Smoke Inhalation

 
If you wind up spending a lot of time in the woods, you may eventually come up against a wildfire. Also, once electricity is down and you have to cook food with wood fires or propane stoves, there will be a higher chance of a fire in your retreat. Other than burns, you can become seriously ill or even die from simple smoke inhalation.

Causes of Smoke Inhalation

 

Common causes of smoke inhalation include:
Simple Combustion: Combustion uses up oxygen near a fire and can kill a person simply from oxygen deficit. The larger the fire, the more oxygen it removes from the area. This is particularly troublesome in a building fire.

 
Carbon Dioxide: Some by-products of smoke may not directly kill a person, but could take up the space in the lungs that Oxygen would ordinarily use. Even the expulsion of a large bubble of Carbon Dioxide can kill wildlife near it, such as in the example of “swamp gas”.

 

Chemical irritants: Many chemicals founds in smoke can cause irritation injury when they come in contact with the lung membrane. This amounts to a burn inside the lung tissue, which causes swelling and airway obstruction. Chlorine gas used in World War I is an example of a deadly chemical irritant.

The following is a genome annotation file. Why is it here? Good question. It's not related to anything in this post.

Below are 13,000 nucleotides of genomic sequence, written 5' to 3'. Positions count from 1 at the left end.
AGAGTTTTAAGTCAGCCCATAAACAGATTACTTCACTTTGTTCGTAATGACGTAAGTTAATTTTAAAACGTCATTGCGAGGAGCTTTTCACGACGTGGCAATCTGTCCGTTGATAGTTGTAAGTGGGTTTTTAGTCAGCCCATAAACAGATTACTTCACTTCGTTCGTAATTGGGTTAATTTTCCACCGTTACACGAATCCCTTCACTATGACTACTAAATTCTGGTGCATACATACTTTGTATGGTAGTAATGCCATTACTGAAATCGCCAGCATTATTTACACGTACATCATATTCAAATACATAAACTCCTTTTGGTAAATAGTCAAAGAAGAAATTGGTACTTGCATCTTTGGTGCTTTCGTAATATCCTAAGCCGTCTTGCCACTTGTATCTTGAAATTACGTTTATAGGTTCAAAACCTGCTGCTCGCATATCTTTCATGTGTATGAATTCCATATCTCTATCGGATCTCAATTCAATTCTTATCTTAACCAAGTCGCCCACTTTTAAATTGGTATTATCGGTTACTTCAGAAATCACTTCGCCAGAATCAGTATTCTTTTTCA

Other asphyxiants: Carbon Monoxide, Cyanide, and some Sulfides may interfere with the body ability to utilize oxygen. Carbon monoxide is the most common of these.

 

Smoke Inhalation Symptoms

 

Symptoms may include:

 
• · Cough
• · Shortness of breath
• · Hoarseness
• · Upper airway spasm
• · Eye irritation
• · Headaches
• · Pale, bluish or even bright red skin
• · Loss of consciousness leading to coma or death

Your evaluation of the patient with smoke inhalation may show soot in the throat and nasal passages. Both of these areas may be swollen and irritated.

 
Of course, you will want to get your patient out of the smoky area and into an environment where there is clean air. This may not be as easy as it seems. You must be very careful not to put yourself in a situation where you are likely to succumb to smoke inhalation yourself. You should consider a surgical mask or even a gas mask before entering a conflagration to rescue a victim. Be prepared to use CPR if necessary.

 
It is important to have some way to deliver oxygen to your patient if needed. There are many portable commercially-available canisters which would be useful to get oxygen quickly into the lungs. Consider these for your medical storage.

 
Don’t expect a rapid recovery from significant smoke inhalation. Your patient will be short of breath with the slightest activity and will be very hoarse. These symptoms may go away with time, or may be permanent disabilities. Prevention by planning escape routes and having regular drills will allow your people to get out of dangerous situations quickly. Burns are also a danger of exposure to fire. Read about burn treatment in a collapse situation. Know what to do before things happen.

Joe Alton, MD, aka Dr. Bones

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